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Blanks v. United States

United States District Court, N.D. Alabama, Western Division

April 10, 2019

THOMAS BLANKS, II, Petitioner,
v.
UNITED STATES OF AMERICA, Respondent.

          MEMORANDUM OF OPINION

          L. SCOTT COOGLER UNITED STATES DISTRICT JUDGE.

         I. Introduction

         This is a motion to vacate, set aside, or correct a sentence pursuant to 28 U.S.C. § 2255, filed by Petitioner Thomas Blanks II (“Blanks”) on January 8, 2019. (Doc. 1.) Pursuant to § 2255(b) and Rule 4 of the Rules Governing Section 2255 Proceedings, this Court has conducted a preliminary review of the motion and determines that it is due to be denied and this action dismissed.

         II. Background

         On January 31, 2017, Blanks pled guilty pursuant to a written plea agreement to violating 21 U.S.C. §§ 846 & 841(a)(1) / Conspiracy to Possess with Intent to Distribute and Distribute a Mixture and Substance Containing Cocaine Hydrochloride (Count 1); 21 U.S.C. § 841(a)(1) / Possession with the Intent to Distribute a Mixture and Substance Containing Cocaine Hydrochloride (Count 2); 18 U.S.C. § 922(g)(1) / Felon in Possession of a Firearm and Ammunition (Count 3); and 18 U.S.C. § 1952(a)(3) / Using a Facility (FedEx) in Interstate Commerce to Carry On an Unlawful Activity (Distribution of Controlled Substances) (Count 4). On June 8, 2017, this Court sentenced Blanks to a term of imprisonment of 60 months. It also sentenced Blanks to a term of supervised release of 240 months as to Counts 1 and 2 and 36 months as to Counts 3 and 4, all separately to run concurrent with each other. Judgment was entered on June 13, 2017. Blanks did not appeal and remains in custody.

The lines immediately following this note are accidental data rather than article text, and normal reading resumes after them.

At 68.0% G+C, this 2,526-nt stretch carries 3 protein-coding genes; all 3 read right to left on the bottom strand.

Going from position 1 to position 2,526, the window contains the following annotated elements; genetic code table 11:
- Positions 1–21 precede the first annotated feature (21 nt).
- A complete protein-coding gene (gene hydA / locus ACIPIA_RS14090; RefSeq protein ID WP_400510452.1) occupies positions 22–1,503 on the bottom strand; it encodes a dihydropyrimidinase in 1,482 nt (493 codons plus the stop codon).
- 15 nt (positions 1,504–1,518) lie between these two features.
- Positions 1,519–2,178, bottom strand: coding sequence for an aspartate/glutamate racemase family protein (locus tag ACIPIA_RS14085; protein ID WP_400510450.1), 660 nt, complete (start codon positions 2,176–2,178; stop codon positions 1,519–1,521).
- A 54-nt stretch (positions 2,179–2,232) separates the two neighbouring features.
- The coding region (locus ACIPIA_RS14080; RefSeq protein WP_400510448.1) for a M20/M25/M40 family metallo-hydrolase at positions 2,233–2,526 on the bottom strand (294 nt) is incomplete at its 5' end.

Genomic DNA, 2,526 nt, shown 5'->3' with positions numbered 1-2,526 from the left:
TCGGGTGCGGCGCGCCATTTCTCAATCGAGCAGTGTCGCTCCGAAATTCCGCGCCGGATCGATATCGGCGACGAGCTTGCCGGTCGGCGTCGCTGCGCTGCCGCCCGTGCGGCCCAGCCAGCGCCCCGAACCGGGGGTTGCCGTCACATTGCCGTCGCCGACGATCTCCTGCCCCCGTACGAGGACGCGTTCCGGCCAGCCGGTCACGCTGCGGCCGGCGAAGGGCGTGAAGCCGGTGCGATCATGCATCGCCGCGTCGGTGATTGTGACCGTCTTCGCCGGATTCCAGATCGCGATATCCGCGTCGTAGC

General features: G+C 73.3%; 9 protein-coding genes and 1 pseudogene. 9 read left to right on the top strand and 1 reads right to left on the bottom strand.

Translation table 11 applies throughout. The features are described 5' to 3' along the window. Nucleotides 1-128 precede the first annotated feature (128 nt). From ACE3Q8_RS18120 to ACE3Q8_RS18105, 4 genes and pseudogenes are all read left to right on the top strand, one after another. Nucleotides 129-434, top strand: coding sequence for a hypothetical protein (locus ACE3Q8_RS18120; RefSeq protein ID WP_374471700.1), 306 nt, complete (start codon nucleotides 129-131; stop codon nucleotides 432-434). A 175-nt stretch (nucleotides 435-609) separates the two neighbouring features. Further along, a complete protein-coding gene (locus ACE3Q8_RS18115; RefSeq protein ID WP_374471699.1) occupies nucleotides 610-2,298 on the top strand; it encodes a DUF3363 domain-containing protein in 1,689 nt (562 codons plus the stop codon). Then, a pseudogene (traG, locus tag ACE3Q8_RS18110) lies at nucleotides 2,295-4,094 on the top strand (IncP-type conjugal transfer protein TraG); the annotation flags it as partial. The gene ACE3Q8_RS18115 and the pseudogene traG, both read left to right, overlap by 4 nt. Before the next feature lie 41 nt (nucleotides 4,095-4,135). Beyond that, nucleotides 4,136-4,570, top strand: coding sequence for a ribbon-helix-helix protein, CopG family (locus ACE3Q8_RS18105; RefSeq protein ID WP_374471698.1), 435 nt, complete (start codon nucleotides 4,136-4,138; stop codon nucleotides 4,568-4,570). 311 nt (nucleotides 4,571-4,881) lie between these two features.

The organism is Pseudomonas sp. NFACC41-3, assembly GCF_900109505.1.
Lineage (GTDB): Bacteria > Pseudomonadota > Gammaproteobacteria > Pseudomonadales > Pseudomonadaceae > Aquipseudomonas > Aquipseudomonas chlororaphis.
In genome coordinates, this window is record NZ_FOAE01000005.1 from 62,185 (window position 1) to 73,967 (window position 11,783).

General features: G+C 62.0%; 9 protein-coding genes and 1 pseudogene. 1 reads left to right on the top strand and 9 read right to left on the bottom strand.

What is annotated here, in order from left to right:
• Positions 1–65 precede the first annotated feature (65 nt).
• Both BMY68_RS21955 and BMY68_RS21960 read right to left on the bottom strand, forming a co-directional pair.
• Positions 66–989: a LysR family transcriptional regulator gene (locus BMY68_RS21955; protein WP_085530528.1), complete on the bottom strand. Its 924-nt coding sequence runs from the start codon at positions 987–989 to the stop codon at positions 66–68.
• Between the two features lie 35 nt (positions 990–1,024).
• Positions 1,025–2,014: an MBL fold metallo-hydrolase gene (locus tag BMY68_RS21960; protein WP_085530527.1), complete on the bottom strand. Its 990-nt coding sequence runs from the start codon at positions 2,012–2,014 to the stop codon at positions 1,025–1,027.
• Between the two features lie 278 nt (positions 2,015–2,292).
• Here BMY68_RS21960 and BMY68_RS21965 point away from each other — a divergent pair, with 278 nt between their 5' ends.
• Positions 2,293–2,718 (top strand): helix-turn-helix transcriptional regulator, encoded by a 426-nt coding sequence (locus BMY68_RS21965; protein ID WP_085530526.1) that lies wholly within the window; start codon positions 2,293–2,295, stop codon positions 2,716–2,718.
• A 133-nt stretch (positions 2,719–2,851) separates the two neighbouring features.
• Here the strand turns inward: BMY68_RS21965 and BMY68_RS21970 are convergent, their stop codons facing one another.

III. Discussion

         Blanks argues that his sentence of 240 months of supervised release exceeds the statutory maximum sentence for his convictions and that his defense counsel was constitutionally ineffective for failing to object to his sentence on that ground.

         A. The Motion is Untimely

         Blanks's motion to vacate is subject to a one-year statute of limitations, running from the latest of:

(1) the date on which the judgment of conviction becomes final;
(2) the date on which the impediment to making a motion created by governmental action in violation of the Constitution or laws of the United States is removed, if the movant was prevented from making a motion by such governmental action;
(3) the date on which the right asserted was initially recognized by the Supreme Court, if that right has been newly recognized by the Supreme Court and made retroactively applicable to cases on collateral review; or
(4) the date on which the facts supporting the claim or claims presented could have been discovered through the ...

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